Small Bathroom Design: How to Make a Lot Out of a Little

By HomeAdvisor

Updated December 9, 2019

Small all-white bathroom

Many people think of bathrooms as merely functional: it’s where you bathe, wash your hands, and relieve yourself. However, we all know that there’s more to the story. On the Interstate, when you decide to stop at a gas station, the first criteria to consider are the cleanliness of the restrooms. When you eat at a restaurant or have a drink at a bar, you inevitably inspect, scrutinize, and grade the state of their facilities, which tends to reflect the establishment’s overall quality. And the same rule applies to homeowners: guests and prospective homebuyers attach a lot of importance to bathrooms, so you should as well.

Yes, Size Matters!

The biggest concern when it comes to bathroom remodeling is its size. When you renovate, creating more space should always be a priority. No matter how many fresh fixtures or state-of-the-art features you install, it’ll all be useless if the room feels cramped. This is especially important when it comes to small bathroom design. Lavatories, even if they’re only 1/2 baths, are meant to be luxurious and relaxing. And although it’s great to have a cozy, private retreat, you should also feel comfortable and at ease. So when it comes to undersized restrooms, you need to find ways to utilize the space you’ve been given in order make a tiny area feel like an airy sanctuary.

Let Space Speak for Itself

The simplest way to deal with a small bathroom design is to highlight the pre-existing space. This means you have to trick people into seeing more than what is really there. Giving the illusion of space is a very effective way to enlarge a room:

  • De-clutter: One bathroom design idea is to remove the clutter. Get rid of the busy wallpaper. Take down the picture frames. Remove excess furnishings. Eliminate those ugly towel bars.
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  • Storage: Now that you’ve ridded yourself of the clutter, where the heck are you going to put your stuff? To hang towels, install a hook on the back of the door or buy a shower rod with towel bars already attached. If you have to have furniture, make it do double-duty. Get a decorative chest that can also act as an additional storage unit. Or invest in a small magazine rack that can be placed out of the way. But it’s best to get things off the floor by hanging tiny shelves or buying a mirrored medicine cabinet to conceal your toiletries.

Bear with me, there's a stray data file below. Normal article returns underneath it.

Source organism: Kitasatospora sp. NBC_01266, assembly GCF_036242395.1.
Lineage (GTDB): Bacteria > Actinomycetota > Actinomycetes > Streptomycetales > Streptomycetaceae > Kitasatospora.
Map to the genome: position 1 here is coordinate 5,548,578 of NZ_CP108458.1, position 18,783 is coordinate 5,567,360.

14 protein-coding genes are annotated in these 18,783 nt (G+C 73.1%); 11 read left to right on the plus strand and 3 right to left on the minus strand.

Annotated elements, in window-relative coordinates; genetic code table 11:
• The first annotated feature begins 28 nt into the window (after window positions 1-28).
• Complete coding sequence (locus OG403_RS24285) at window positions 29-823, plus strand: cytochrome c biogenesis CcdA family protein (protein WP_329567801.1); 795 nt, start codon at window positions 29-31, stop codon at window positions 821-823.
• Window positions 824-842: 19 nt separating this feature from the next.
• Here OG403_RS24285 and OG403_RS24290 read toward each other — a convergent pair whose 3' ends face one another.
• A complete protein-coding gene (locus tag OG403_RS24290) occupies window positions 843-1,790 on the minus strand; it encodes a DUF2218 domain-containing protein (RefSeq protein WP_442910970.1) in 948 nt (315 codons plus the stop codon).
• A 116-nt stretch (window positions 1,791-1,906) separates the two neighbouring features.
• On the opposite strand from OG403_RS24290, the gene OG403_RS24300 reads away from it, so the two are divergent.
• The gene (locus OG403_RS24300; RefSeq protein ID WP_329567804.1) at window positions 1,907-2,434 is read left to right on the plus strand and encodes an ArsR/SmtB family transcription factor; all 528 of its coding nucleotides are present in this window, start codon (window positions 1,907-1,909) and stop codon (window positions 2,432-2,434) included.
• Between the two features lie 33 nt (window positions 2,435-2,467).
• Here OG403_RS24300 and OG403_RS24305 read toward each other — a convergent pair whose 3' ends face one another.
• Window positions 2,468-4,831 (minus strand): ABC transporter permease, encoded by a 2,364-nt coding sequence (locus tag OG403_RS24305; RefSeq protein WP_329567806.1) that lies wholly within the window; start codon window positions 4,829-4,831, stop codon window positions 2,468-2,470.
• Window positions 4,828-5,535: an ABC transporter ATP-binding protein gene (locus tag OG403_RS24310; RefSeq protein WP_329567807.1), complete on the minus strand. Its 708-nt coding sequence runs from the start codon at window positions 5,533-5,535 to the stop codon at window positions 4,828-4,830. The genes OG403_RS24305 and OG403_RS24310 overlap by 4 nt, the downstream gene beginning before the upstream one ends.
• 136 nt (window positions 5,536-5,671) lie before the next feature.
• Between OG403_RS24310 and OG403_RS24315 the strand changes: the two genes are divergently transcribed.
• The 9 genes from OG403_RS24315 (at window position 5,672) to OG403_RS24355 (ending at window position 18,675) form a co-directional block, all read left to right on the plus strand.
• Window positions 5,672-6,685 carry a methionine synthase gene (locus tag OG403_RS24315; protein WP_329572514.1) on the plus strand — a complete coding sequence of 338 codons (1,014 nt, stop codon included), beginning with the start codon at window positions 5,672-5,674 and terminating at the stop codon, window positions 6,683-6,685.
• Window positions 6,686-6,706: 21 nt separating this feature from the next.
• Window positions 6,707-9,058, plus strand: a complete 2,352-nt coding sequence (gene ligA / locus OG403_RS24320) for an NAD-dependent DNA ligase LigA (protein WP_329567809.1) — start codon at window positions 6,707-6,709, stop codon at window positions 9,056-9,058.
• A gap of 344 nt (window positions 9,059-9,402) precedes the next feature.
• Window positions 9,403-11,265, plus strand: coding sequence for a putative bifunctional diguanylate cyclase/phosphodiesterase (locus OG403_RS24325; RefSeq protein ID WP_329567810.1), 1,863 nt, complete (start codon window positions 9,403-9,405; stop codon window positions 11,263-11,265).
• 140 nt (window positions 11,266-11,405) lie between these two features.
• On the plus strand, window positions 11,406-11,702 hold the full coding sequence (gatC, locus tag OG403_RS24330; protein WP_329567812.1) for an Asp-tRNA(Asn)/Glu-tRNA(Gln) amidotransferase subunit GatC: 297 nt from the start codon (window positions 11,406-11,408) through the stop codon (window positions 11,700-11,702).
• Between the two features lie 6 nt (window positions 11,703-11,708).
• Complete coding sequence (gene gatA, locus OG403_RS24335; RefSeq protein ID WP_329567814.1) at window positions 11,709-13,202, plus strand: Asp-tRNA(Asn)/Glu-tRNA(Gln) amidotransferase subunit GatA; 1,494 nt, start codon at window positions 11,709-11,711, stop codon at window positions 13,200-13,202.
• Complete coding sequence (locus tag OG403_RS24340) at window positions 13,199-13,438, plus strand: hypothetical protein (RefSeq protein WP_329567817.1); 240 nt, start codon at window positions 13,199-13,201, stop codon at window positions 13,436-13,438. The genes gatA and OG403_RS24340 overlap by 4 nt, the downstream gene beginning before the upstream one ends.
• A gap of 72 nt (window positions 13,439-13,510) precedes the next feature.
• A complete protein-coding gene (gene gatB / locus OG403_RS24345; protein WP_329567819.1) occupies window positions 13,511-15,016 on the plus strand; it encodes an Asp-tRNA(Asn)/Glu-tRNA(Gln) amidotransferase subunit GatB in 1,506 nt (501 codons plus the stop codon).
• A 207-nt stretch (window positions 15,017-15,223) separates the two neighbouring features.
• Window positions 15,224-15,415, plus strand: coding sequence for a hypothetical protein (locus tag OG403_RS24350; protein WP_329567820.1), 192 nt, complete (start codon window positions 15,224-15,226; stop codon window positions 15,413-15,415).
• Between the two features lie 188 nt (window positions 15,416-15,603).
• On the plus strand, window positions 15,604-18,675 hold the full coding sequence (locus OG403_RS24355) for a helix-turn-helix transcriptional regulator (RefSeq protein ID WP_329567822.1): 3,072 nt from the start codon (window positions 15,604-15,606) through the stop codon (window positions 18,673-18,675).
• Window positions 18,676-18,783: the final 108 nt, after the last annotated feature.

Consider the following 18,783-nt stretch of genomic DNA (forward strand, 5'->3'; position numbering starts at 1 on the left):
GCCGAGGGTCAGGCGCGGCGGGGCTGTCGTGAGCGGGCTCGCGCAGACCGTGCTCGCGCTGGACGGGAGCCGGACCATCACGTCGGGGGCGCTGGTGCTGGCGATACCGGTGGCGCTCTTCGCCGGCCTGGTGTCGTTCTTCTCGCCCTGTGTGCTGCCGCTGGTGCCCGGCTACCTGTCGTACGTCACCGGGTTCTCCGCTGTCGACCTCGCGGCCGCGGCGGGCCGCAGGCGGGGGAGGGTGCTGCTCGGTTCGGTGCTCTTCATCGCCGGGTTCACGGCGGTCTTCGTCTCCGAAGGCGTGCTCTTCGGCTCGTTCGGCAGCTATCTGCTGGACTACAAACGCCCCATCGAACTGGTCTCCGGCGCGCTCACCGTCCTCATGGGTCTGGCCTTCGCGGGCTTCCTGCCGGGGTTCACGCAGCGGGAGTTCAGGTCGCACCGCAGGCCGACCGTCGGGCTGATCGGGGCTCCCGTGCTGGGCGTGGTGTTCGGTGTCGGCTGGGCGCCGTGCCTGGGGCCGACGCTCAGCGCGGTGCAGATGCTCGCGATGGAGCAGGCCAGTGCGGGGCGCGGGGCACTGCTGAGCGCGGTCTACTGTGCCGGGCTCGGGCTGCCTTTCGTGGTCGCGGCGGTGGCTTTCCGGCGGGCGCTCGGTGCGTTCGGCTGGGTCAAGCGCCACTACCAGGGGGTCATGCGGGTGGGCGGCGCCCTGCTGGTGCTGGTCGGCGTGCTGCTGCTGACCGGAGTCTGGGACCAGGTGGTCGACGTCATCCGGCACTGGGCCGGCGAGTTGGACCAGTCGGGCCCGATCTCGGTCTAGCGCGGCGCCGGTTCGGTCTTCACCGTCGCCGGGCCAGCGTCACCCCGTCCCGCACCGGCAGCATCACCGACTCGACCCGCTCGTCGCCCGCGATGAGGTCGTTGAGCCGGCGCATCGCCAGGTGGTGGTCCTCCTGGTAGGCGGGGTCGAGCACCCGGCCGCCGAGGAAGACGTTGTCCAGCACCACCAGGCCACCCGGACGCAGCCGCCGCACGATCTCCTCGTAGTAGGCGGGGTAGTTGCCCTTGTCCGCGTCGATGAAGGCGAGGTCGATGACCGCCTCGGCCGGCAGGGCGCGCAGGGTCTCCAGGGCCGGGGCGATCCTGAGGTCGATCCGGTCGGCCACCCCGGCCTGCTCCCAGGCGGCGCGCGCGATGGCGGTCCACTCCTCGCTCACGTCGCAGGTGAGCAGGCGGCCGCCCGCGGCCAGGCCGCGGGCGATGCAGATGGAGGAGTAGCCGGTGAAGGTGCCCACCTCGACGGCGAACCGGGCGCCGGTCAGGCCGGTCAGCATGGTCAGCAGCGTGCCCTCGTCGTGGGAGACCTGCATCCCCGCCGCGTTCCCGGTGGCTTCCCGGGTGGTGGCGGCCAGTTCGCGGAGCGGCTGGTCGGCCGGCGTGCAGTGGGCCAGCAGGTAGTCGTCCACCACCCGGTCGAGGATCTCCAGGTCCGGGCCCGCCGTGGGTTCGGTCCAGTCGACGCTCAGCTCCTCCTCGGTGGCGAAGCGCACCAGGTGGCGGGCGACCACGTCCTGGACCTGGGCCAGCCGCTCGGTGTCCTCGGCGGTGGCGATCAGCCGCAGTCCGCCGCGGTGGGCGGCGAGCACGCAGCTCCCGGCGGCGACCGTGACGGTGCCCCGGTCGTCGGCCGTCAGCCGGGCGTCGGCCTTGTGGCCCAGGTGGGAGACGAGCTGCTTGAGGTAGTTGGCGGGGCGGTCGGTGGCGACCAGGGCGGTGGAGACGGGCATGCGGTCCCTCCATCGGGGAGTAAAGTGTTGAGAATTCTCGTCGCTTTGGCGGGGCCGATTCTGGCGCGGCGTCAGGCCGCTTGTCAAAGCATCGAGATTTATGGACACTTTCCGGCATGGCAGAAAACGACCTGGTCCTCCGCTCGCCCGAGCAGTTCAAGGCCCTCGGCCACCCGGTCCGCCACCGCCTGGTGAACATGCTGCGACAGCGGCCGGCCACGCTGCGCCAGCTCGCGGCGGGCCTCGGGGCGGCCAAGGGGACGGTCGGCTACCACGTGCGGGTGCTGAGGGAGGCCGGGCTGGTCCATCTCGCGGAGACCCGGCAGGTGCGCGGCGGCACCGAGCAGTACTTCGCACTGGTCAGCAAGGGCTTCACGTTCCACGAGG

• Lighting: Now that your stuff is out of the way, you now need to spotlight the space you’ve created. In small bathroom design, natural illumination is a great way to cast some light in dark corners. So install a skylight or add a window. If that’s impossible, make use of the light you have. Put in a glass-block window that lets light in from other rooms. Mount some wall sconces that take up little space yet shed lots of ambient light. Or just fire up some candles to generate a romantic mood.
  • Walls: Along with lighting, another key bathroom design idea is color coordination. Letting your walls stay neutral (white or beige) generates an impression of more space. Plus, if you draw the eye upwards, the room will look taller; so add a border around the ceiling to create more vertical depth. Also, installing polished tiles and hanging mirrors lets the area reflect itself, thereby creating the feel of additional square footage.

More Out of Less

In any type of small bathroom design, it’s the plumbing fixtures that eat up the room. But there are ways to make these cumbersome necessities fade into the background.

  • Toilet: A hung toilet has no tank attached so it slides right up against the wall.
  • Sink: Most vanities come with small, useless counter spaces and cabinetry systems. Instead, eliminate the waste by installing a wall-hung sink which frees up floor space. Or a pedestal sink installed in an out of the way corner can deliver the elegance you want with the openness you need.
  • Tub: Make this particular fixture do the work for two by installing a unit that works as both shower and tub. If you still want luxury, clawfoot tubs actually free up space around the walls and can be turned into a shower or whirlpool tub depending on the model.
  • Shower: If you have a half bath, a quick bathroom design idea is to simply install a single-stall shower in a corner. And to make it invisible to the naked eye, invest in frameless doors or a clear shower curtain for a transparent appearance.


  1. Cory Lender, October 23:

    I so totally disagree with some of your ideas, such as a hung on the wall sink. Seriously we all need a place to put our toilet paper, cleaning supplies, hair and skin products, etc. This simply would never work in a functioning bathroom. And really a claw foot tub. I think you must be in your early 20’s because you do not have a clue on cleaning a bathroom or what is really needed. Claw foot tub, oh my god, now not only do you have a tub to clean now you added cleaning under the tub. Seriously who ever hired you needs to let you go.

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